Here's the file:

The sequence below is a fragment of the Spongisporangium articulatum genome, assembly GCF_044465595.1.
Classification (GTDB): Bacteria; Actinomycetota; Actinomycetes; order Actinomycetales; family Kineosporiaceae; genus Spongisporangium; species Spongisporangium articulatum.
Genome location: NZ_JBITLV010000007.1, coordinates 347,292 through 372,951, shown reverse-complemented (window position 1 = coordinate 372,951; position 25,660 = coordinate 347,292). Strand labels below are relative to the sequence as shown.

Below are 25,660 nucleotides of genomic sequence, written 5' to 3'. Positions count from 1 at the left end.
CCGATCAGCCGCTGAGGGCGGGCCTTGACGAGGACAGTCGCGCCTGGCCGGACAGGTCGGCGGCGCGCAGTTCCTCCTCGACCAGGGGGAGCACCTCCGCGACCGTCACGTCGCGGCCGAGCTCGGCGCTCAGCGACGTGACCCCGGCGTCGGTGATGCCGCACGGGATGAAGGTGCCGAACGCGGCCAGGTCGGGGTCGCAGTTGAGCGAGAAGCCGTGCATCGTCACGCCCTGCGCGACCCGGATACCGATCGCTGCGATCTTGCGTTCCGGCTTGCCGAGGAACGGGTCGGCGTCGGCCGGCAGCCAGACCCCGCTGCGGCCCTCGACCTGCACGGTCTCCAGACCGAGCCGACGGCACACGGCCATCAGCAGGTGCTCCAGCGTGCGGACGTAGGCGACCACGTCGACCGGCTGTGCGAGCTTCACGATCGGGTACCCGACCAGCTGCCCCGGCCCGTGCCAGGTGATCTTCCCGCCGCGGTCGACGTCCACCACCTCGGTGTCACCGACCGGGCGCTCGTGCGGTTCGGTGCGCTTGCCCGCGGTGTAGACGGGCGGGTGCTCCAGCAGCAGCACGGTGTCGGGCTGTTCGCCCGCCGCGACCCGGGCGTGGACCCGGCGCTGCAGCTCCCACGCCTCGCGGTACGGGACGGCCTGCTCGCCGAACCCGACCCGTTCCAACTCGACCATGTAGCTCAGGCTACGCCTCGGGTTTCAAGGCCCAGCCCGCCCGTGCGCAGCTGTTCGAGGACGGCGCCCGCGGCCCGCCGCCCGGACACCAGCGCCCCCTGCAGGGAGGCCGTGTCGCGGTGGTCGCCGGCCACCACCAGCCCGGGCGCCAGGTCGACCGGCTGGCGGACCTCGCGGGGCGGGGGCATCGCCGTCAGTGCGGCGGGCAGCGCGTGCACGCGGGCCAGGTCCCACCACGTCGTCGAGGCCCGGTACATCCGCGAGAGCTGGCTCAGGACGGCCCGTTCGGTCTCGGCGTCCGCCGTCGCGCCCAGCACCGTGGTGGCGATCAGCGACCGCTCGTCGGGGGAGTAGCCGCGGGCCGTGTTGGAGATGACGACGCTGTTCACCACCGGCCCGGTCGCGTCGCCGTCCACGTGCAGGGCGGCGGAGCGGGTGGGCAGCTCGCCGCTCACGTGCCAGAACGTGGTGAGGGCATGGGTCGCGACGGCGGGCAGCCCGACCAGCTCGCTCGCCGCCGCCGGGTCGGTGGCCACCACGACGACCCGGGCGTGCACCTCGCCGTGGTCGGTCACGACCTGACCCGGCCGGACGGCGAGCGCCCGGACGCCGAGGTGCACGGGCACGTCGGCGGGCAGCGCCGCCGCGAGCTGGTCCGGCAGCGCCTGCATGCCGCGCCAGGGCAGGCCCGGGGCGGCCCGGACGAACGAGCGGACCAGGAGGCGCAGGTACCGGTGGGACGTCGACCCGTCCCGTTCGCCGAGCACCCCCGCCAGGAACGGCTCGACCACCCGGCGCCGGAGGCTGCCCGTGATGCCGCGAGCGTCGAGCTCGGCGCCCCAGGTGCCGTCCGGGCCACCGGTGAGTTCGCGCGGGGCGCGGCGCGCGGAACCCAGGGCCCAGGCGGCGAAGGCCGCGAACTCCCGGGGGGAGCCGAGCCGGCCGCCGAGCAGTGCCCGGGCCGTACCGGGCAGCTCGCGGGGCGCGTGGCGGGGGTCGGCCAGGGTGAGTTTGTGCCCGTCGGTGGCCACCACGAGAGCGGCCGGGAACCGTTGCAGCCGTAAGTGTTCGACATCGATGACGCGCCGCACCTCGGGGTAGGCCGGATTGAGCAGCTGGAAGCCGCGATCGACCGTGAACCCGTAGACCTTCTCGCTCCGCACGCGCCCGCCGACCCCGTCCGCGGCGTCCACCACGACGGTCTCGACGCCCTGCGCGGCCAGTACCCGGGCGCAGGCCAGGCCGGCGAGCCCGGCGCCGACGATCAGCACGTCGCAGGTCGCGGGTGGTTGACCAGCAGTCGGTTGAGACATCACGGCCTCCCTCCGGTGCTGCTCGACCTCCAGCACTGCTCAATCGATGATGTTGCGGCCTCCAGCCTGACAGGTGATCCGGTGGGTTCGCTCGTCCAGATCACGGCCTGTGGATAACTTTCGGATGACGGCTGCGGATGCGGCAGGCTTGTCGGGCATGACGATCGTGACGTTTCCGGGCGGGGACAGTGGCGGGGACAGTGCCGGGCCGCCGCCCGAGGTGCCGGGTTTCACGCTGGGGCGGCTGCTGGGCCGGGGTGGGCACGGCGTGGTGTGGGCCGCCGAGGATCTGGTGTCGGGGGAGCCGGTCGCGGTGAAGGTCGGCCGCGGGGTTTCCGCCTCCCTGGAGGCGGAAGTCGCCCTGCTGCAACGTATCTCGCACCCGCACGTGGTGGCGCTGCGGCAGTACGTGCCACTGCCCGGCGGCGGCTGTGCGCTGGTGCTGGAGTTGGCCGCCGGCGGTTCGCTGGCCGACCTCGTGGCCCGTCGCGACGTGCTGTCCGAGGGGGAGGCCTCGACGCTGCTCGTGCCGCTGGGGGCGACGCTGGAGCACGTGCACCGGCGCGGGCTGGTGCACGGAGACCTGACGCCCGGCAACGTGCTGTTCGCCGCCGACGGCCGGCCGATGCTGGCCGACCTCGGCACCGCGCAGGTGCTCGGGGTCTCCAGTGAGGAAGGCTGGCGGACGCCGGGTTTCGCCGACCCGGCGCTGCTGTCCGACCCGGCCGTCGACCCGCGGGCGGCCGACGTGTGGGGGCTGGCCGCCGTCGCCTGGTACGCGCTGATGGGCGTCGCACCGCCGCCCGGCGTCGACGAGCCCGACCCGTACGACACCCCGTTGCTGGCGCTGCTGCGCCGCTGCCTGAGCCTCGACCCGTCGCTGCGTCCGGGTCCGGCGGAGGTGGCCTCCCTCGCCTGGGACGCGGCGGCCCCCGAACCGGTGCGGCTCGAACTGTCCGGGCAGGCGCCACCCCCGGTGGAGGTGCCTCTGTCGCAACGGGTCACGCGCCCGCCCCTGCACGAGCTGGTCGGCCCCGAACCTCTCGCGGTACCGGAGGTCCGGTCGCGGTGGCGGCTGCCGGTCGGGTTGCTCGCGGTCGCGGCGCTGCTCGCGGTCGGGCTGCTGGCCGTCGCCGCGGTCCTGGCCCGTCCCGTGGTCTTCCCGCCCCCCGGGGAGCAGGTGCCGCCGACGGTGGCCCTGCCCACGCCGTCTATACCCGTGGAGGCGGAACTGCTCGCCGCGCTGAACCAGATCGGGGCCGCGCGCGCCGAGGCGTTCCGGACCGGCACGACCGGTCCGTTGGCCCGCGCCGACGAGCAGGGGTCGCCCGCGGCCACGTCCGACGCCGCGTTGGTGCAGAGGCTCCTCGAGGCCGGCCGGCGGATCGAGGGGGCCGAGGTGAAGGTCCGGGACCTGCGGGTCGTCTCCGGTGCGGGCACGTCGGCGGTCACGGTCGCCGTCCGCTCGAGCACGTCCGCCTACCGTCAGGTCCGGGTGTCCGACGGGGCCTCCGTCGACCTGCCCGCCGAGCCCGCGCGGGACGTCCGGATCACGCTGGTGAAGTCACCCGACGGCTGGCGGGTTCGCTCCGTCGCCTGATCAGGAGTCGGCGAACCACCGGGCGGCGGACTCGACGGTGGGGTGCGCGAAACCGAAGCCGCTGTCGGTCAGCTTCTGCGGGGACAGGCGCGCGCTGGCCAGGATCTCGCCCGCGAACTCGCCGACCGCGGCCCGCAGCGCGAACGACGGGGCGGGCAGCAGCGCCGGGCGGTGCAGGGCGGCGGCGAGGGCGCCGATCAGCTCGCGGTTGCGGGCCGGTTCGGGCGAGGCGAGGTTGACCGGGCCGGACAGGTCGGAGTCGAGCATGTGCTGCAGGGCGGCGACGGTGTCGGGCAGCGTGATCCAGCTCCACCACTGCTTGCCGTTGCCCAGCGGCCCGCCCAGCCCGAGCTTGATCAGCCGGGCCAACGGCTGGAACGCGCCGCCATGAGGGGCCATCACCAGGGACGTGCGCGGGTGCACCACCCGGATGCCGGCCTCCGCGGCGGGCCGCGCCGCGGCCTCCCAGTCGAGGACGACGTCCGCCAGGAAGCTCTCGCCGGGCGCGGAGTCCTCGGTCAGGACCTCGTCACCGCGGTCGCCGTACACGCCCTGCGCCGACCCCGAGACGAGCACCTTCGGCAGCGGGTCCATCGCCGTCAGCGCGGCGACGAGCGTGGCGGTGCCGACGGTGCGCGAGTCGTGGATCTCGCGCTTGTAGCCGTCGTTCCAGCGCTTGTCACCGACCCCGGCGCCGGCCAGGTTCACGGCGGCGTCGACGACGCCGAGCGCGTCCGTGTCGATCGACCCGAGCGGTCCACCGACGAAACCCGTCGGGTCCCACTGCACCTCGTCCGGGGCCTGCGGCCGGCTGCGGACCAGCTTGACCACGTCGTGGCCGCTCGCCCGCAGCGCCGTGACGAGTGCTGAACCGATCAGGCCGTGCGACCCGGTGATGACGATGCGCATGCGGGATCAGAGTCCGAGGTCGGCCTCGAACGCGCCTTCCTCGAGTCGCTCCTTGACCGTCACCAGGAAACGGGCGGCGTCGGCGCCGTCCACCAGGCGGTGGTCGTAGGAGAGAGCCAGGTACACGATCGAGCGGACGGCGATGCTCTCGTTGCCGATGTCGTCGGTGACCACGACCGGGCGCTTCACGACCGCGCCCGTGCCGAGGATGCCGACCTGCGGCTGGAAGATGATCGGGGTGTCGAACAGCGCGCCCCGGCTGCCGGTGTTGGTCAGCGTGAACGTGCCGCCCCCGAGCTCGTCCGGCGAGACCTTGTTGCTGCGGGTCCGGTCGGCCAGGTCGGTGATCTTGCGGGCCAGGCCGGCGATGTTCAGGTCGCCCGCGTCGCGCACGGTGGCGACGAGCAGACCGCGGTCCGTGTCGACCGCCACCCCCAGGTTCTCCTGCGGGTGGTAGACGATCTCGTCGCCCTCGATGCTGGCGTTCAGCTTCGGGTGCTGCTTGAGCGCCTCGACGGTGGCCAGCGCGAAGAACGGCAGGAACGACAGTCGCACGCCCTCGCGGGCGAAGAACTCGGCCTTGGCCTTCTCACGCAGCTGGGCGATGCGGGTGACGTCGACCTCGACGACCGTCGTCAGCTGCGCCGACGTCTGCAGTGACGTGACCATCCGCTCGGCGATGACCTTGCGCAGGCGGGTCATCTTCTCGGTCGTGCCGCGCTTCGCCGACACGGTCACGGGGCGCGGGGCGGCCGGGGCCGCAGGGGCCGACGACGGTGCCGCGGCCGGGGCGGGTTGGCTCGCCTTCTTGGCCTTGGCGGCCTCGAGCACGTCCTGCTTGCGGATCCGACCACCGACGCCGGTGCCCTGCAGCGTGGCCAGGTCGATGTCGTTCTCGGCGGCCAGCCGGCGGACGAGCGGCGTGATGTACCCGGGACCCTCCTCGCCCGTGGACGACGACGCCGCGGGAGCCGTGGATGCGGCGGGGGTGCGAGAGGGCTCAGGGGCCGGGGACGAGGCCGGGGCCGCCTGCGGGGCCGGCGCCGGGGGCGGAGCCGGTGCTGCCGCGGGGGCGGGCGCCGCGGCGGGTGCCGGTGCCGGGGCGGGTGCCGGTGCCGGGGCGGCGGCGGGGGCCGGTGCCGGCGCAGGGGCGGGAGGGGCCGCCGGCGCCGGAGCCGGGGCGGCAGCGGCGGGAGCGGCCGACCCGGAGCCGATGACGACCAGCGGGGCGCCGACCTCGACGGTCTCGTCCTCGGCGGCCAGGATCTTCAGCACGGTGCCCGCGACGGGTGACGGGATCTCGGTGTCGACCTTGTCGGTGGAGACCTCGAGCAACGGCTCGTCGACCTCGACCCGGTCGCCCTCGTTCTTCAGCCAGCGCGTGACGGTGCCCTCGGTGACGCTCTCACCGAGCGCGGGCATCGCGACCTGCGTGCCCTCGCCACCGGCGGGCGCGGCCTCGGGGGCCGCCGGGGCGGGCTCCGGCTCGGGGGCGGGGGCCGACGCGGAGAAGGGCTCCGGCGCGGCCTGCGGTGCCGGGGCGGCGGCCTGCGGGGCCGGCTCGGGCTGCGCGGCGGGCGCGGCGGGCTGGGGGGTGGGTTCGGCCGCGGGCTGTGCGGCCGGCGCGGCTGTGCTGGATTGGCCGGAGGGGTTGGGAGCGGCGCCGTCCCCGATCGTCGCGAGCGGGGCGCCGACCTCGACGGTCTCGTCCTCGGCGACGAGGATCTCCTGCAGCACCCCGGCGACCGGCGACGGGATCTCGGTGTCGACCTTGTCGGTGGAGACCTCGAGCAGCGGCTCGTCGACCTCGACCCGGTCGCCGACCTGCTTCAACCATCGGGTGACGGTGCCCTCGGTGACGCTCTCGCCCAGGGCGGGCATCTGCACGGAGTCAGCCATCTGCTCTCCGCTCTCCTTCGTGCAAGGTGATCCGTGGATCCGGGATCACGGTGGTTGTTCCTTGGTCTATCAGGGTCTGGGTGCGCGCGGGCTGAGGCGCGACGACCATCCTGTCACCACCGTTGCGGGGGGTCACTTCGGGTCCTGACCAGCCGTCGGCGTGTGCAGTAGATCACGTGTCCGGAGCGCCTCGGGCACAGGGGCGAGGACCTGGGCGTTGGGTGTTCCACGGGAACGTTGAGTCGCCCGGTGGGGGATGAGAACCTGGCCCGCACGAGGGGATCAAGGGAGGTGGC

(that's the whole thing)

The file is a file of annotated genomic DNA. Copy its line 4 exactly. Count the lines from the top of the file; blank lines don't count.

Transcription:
Below are 25,660 nucleotides of genomic sequence, written 5' to 3'. Positions count from 1 at the left end.